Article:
Neonatal blood

Neonatal blood

During embryogenesis, production of Neonatal blood occurs in spatially and temporally distinct sites, including the extraembryonic yolk sac, the fetal liver, and the preterm marrow. The development of primitive erythroblasts in the yolk sac is critical for embryonic survival. 

Primitive erythroblasts differentiate within the vascular network rather than in the extravascular space and circulate as nucleated cells. Although it is widely assumed that primitive red cells remain nucleated throughout their life span, it is likely that many ultimately enucleate upon terminal differentiation.

Neonatal blood production through life

After 7 weeks’ gestation, hematopoietic progenitors are no longer detected in the yolk sac. The liver serves as the primary source of red cells from the 9th to the 24th week of gestation. Like primitive erythropoiesis in the yolk sac, definitive erythropoiesis in the fetal liver is necessary for continued survival of the embryo.

In contrast to the yolk sac, where hematopoiesis is restricted to maturing primitive erythroid, macrophage, and megakaryocytic cells, hematopoiesis in the fetal liver consists of definitive erythroid, megakaryocyte, and multiple myeloid, as well as lymphoid lineages.

Hematopoietic cells are first seen in the marrow of the 10 to 11 week embryo, and they remain confined to the diaphyseal regions of long bones until 15 weeks’ gestation. Lymphopoiesis is present in the lymph plexuses and the thymus be-ginning at 9 weeks’ gestation.

Yolk sac stem cells were first thought to seed the liver and eventually the marrow. However, later experiments in avian and amphibian embryos indicate that the hematopoietic stem cells that seed the marrow arise within the body of the embryo proper rather than from the yolk sac. The aorta gonad mesonephros (AGM) region generates hematopoietic stem cells that seed the liver and the marrow to provide lifelong hematopoiesis.

Neonatal blood hemoglobin

Hgb Gower  (22) is the major hemoglobin in embryos younger than 5 weeks. Hgb F (22) is the major hemoglobin of fetal life. The fetal hemoglobin concentration in Neonatal blood decreases after birth by approximately 3 percent per week and is generally less than 2 to 3 percent of the total hemoglobin by 6 months of age.

Neonatal blood hemoglobin indices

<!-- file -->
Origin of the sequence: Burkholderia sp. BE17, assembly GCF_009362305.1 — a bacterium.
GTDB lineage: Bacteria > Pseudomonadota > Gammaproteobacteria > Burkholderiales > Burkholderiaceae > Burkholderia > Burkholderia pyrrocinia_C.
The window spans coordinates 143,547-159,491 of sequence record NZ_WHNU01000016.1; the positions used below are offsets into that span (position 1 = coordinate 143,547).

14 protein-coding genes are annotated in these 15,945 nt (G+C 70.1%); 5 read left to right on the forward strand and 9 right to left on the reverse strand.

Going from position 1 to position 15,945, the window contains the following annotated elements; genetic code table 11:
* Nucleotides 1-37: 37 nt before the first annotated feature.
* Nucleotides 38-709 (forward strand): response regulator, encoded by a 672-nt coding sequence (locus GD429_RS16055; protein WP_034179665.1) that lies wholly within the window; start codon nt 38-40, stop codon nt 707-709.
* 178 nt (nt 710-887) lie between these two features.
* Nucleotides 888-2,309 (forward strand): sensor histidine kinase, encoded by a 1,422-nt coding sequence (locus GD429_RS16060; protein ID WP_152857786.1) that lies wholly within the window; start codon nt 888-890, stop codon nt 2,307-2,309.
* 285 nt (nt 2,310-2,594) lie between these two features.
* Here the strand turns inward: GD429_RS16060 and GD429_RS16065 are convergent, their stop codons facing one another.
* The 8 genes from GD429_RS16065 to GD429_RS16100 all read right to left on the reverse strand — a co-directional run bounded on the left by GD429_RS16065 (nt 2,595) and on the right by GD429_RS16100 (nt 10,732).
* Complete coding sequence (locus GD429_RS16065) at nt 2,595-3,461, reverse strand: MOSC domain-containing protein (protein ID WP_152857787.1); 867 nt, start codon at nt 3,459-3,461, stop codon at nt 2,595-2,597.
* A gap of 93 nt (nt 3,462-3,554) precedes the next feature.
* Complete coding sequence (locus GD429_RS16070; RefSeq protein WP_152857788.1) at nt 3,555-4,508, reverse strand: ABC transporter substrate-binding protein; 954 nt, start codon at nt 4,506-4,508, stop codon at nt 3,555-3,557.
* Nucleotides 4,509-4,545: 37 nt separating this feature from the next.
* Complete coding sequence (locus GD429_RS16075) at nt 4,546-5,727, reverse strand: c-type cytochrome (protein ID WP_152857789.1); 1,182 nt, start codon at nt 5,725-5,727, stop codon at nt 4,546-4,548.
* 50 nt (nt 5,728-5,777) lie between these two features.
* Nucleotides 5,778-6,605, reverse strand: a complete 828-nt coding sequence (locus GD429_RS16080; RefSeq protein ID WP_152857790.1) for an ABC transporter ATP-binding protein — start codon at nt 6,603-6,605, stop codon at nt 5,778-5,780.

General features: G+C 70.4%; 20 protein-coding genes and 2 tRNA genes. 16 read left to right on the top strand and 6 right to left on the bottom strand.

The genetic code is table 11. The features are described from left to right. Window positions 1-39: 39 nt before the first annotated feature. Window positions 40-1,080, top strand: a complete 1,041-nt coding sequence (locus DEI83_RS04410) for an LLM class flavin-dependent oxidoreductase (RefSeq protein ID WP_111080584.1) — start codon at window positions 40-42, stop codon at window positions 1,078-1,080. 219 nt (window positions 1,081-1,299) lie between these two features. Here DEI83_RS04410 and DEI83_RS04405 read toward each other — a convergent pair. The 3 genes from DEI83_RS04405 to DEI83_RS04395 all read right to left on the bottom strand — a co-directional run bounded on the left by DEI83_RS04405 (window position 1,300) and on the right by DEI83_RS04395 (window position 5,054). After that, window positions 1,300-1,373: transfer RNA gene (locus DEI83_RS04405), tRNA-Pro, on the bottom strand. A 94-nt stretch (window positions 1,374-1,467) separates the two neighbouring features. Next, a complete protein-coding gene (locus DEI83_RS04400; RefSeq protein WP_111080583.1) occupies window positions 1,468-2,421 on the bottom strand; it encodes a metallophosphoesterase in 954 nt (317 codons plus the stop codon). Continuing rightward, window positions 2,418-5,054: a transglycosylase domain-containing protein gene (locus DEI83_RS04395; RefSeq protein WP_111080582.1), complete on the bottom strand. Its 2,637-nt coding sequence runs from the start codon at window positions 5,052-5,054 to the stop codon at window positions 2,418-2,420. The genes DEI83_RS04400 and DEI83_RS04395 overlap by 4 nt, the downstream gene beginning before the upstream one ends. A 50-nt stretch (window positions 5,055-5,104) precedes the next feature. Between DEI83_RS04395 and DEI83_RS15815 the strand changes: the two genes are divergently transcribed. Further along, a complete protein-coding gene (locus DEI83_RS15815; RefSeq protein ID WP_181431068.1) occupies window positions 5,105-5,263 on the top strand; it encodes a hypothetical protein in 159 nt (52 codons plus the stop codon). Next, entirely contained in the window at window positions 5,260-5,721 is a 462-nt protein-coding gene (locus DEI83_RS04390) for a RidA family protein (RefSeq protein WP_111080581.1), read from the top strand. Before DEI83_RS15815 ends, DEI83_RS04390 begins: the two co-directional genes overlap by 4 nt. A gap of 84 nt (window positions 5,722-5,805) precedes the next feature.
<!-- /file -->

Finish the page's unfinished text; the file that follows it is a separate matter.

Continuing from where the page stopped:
The mean hemoglobin level in cord blood at term is 16.8 g/dL, with 95 percent of the values falling between 13.7 and 20.1 g/dL. The red cells of the newborn are macrocytic, with a mean corpuscular volume (MCV) in excess of 110 fl/cell. The red cell, hemoglobin, and hematocrit values decrease only slightly during the first week, but decline more rapidly in the following 5 to 8 weeks, producing the physiologic anemia of the newborn.

Neonatal blood leukocytes 

The absolute number of neutrophils in the blood of term and premature infants is usually greater than that found in older children. Segmented neutrophils are the predominant leukocytes in the first few days after birth. As their number decreases, the lymphocyte becomes the most numerous cell and remains so during the first 4 postnatal years. Phagocytosis of bacteria and latex granules by neutrophils from premature and term infants is normal.

Bactericidal activity varies according to the conditions of testing and the clinical status of the neonates. The platelet counts in term and preterm infants are between 150 and 400 x 109/L (150,000 to 400,000/ L) comparable to adult values.

The absolute number of lymphocytes in the newborn is equivalent to that in older children, with lower values in premature infants at birth. The absolute number of CD 3+ and CD4+ (helper/inducer phenotype) T cell subsets in Neonatal blood is significantly higher than in adults. Humoral (B cell) immunity also develops early in gestation, but it is not fully active until after birth.

The absolute number of CD 3+ and CD4+ (helper/inducer phenotype) T-cell subsets in blood of newborns is significantly higher than in adults. Humoral (B-cell) immunity also develops early in gestation, but it is not fully active until after birth. In the newborn,approximately 15 percent of lymphocytes have immunoglobulin on their surface, with all immunoglobulin (Ig) isotypes represented.

The term newborn has reduced mean plasma levels (<60% of adult levels) of factors II, IX, X, XI, and XII, prekallikrein, and high-molecular-weight kininogen. In contrast, the plasma concentration of factor VIII is similar and von Willebrand factor is increased compared to older children and adults.